Do Staff Members At Queen Margaret University Meet Current Daily Physical Activity Guidelines And Does A Relationship Exist Between These Activity Levels And Cardiovascular Fitness?
(2013) Do Staff Members At Queen Margaret University Meet Current Daily Physical Activity Guidelines And Does A Relationship Exist Between These Activity Levels And Cardiovascular Fitness?, no. 91.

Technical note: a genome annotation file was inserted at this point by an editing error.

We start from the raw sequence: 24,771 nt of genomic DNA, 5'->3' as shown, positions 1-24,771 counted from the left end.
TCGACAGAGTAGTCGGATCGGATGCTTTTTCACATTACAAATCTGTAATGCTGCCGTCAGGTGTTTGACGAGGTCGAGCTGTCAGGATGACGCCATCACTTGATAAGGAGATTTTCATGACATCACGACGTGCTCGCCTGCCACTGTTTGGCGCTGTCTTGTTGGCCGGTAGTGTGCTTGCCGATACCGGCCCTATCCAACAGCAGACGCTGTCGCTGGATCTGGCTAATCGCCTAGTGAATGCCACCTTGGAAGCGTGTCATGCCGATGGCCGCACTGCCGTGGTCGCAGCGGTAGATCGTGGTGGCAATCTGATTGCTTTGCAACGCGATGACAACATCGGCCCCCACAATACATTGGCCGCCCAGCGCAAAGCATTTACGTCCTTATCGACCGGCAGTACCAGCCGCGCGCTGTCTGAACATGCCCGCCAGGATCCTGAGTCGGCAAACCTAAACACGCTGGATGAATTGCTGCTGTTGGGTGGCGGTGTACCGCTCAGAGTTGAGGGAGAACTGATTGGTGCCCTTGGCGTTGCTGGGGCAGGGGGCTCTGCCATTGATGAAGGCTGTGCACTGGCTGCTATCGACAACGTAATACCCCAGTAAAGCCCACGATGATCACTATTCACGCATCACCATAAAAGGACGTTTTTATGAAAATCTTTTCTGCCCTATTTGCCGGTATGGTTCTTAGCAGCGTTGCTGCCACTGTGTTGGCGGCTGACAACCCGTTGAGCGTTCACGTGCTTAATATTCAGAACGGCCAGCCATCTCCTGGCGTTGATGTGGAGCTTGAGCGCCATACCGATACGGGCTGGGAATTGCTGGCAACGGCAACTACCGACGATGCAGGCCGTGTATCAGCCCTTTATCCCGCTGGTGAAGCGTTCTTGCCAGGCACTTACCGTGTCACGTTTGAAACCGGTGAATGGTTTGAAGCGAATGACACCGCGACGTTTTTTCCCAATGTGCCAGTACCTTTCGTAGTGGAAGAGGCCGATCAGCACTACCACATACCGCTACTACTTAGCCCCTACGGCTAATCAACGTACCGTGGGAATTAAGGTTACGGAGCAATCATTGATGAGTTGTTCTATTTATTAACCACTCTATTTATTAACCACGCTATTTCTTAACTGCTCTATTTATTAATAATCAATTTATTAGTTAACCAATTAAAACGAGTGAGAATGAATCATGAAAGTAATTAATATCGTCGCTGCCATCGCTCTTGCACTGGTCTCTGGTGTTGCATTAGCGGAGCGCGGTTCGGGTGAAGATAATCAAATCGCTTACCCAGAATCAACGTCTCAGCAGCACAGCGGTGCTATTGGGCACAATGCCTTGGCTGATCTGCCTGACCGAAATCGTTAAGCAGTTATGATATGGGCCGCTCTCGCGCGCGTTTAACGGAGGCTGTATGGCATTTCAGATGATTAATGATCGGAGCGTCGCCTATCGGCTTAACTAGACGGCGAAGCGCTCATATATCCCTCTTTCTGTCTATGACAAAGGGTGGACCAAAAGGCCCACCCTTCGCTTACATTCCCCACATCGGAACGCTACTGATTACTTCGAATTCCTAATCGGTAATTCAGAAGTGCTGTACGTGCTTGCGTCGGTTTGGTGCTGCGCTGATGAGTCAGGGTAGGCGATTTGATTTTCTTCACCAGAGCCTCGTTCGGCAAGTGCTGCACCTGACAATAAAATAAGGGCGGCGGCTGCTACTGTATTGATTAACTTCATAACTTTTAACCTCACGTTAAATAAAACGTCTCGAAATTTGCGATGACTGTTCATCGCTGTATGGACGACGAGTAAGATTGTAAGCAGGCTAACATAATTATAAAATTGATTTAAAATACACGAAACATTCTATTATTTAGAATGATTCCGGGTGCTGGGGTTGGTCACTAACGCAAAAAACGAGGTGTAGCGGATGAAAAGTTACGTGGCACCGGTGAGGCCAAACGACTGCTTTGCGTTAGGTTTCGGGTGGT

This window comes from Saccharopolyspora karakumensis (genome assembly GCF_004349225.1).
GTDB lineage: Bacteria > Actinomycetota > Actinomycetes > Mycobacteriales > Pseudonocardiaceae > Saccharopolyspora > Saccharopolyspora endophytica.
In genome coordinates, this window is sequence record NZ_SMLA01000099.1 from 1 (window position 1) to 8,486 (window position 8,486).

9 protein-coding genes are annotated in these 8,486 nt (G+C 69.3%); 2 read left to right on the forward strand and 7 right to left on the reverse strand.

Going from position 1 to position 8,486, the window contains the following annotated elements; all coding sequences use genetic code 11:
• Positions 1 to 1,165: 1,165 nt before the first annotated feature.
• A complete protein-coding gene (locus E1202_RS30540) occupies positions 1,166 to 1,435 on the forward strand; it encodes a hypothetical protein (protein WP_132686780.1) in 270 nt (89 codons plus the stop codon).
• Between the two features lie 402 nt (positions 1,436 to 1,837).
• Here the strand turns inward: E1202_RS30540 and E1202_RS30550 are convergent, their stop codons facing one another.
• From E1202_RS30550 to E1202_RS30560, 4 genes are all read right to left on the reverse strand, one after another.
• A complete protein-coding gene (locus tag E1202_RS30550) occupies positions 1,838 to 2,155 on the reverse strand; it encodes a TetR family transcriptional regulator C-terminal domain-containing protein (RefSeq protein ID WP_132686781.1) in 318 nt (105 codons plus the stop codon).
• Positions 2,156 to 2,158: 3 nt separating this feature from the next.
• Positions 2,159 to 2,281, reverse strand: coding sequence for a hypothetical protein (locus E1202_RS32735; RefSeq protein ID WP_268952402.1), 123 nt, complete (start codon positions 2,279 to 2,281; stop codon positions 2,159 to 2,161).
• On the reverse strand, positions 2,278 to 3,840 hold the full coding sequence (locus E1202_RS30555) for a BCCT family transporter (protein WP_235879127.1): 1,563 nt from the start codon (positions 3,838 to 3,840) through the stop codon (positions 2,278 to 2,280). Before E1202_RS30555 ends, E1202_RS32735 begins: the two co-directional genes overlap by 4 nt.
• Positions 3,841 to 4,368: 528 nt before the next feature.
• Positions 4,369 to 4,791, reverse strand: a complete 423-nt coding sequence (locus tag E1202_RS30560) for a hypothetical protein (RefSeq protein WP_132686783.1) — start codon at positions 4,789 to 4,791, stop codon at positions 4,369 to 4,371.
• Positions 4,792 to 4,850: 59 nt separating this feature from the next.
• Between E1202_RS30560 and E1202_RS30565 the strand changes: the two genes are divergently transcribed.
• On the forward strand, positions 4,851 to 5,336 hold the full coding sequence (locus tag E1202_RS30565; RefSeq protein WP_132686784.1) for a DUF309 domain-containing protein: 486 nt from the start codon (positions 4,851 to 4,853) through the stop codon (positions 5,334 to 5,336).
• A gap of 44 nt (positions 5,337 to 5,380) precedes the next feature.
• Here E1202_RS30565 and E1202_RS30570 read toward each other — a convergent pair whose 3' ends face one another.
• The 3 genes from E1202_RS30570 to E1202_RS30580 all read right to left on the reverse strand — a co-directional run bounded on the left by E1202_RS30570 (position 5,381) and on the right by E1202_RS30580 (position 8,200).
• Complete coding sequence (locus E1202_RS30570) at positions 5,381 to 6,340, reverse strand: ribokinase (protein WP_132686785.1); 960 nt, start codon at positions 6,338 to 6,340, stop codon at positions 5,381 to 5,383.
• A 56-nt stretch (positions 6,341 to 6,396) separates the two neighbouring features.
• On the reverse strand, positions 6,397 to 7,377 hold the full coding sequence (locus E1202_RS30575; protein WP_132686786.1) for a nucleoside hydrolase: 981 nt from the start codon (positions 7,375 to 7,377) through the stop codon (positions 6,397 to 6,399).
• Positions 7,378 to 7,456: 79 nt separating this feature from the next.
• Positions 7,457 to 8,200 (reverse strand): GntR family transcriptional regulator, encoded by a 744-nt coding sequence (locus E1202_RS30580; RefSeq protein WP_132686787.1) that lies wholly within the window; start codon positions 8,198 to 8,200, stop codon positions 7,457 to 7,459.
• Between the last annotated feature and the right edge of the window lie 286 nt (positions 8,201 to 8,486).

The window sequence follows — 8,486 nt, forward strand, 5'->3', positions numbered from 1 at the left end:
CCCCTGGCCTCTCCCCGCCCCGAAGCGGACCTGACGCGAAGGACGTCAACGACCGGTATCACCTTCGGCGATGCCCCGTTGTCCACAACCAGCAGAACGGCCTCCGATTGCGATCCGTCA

Introduction: The UK department of health set guidelines in 2011 to complete 30 minutes of activity 5 days a week, with bouts lasting longer than 10 minutes at a time (Department of Health, 2011; NHS, 2008). Although individuals may be meeting daily activity requirements, prolonged sitting in a work environment can significantly impact an individual's health and increase metabolic risk factors (Hamilton et al. 2007). It is suggested that sedentary behavior is directly related to an increased risk of obesity, abnormal glucose metabolism and cardiovascular diseases (Owen et al. 2009; Wilmot et al. 2012). However, it is unclear how sedentary behavior may influence these risk factors and the length of sedentary time that is detrimental to health. The current research is to objectively quantify and analyze the amount of physical and sedentary activity staff at QMU partakes in during the work day and during non-work days. Methods: Cross-sectional study with 10 Queen Margaret University staff members participated in two data analysis sessions on top of wearing an accelerometer for 7 consecutive days to collect physical activity levels throughout work and non-work days. Anthropometric data, height, weight, blood pressure, fasting blood glucose and arterial stiffness were measured and analyzed with respect to subjects work day physical activity and sedentary behavior levels. Results: Time spent engaged in sedentary behavior during work days is significantly greater than sedentary behavior during non-work days, 75% and 59% of 8 hour/day wear time respectively. Results showing 11% and 15% of an 8 hour/day wear time attributed to moderate to vigorous activity on work and non-work days respectively. Significant findings show that subjects remain in sedentary behavior for greater time during working days than on non-work days, p=0.025. Results also show that with the majority of the day occupied by sedentary behavior trending correlations occurs with increases in body mass index, pulse wave velocity, and blood pressure measurements where as a trending negative correlation occurs with subject's blood glucose levels. Conclusion: Current research in daily sedentary behavior suggests that quantity of daily sedentary behavior alongside how sedentary time is accumulated has an impact on health functions and associated cardiovascular and metabolic risk factors. More specified research is required in this field to allow conclusions on sedentary physiology and its effects on cardiovascular and metabolic health, and recommendations with respect to simple strategies in the workplace to decrease the amount of sedentary time that occupies a work day.